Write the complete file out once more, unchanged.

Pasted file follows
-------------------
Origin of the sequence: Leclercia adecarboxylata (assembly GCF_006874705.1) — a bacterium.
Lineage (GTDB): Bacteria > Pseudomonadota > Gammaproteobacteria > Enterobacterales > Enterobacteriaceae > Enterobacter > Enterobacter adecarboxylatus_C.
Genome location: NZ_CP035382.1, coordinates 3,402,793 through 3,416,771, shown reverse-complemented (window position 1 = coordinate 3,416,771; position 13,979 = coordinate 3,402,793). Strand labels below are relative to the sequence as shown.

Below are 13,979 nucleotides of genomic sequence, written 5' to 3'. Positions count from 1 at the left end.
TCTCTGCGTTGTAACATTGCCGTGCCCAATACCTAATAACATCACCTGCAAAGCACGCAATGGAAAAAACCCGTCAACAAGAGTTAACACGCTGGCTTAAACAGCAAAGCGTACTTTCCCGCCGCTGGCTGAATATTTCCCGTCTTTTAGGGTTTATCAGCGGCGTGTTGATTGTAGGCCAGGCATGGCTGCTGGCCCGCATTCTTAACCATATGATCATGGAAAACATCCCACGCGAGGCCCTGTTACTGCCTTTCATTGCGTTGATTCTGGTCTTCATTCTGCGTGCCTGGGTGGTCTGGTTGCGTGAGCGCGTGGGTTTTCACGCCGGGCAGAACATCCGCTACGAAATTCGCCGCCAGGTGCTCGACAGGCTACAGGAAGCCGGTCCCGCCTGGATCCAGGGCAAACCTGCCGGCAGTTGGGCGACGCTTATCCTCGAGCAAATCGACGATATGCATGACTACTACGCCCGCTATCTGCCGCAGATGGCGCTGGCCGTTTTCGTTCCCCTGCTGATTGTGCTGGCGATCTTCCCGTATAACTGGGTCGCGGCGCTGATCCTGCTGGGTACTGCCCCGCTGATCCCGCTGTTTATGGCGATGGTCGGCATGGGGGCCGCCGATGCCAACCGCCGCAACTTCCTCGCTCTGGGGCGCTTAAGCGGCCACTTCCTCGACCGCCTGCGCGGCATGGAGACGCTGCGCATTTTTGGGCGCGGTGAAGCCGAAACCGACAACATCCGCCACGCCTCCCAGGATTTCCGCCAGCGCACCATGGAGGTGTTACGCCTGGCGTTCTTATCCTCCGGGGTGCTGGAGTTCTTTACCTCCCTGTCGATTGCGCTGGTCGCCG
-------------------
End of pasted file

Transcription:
Origin of the sequence: Leclercia adecarboxylata (assembly GCF_006874705.1) — a bacterium.
Lineage (GTDB): Bacteria > Pseudomonadota > Gammaproteobacteria > Enterobacterales > Enterobacteriaceae > Enterobacter > Enterobacter adecarboxylatus_C.
Genome location: NZ_CP035382.1, coordinates 3,402,793 through 3,416,771, shown reverse-complemented (window position 1 = coordinate 3,416,771; position 13,979 = coordinate 3,402,793). Strand labels below are relative to the sequence as shown.

Below are 13,979 nucleotides of genomic sequence, written 5' to 3'. Positions count from 1 at the left end.
TCTCTGCGTTGTAACATTGCCGTGCCCAATACCTAATAACATCACCTGCAAAGCACGCAATGGAAAAAACCCGTCAACAAGAGTTAACACGCTGGCTTAAACAGCAAAGCGTACTTTCCCGCCGCTGGCTGAATATTTCCCGTCTTTTAGGGTTTATCAGCGGCGTGTTGATTGTAGGCCAGGCATGGCTGCTGGCCCGCATTCTTAACCATATGATCATGGAAAACATCCCACGCGAGGCCCTGTTACTGCCTTTCATTGCGTTGATTCTGGTCTTCATTCTGCGTGCCTGGGTGGTCTGGTTGCGTGAGCGCGTGGGTTTTCACGCCGGGCAGAACATCCGCTACGAAATTCGCCGCCAGGTGCTCGACAGGCTACAGGAAGCCGGTCCCGCCTGGATCCAGGGCAAACCTGCCGGCAGTTGGGCGACGCTTATCCTCGAGCAAATCGACGATATGCATGACTACTACGCCCGCTATCTGCCGCAGATGGCGCTGGCCGTTTTCGTTCCCCTGCTGATTGTGCTGGCGATCTTCCCGTATAACTGGGTCGCGGCGCTGATCCTGCTGGGTACTGCCCCGCTGATCCCGCTGTTTATGGCGATGGTCGGCATGGGGGCCGCCGATGCCAACCGCCGCAACTTCCTCGCTCTGGGGCGCTTAAGCGGCCACTTCCTCGACCGCCTGCGCGGCATGGAGACGCTGCGCATTTTTGGGCGCGGTGAAGCCGAAACCGACAACATCCGCCACGCCTCCCAGGATTTCCGCCAGCGCACCATGGAGGTGTTACGCCTGGCGTTCTTATCCTCCGGGGTGCTGGAGTTCTTTACCTCCCTGTCGATTGCGCTGGTCGCCG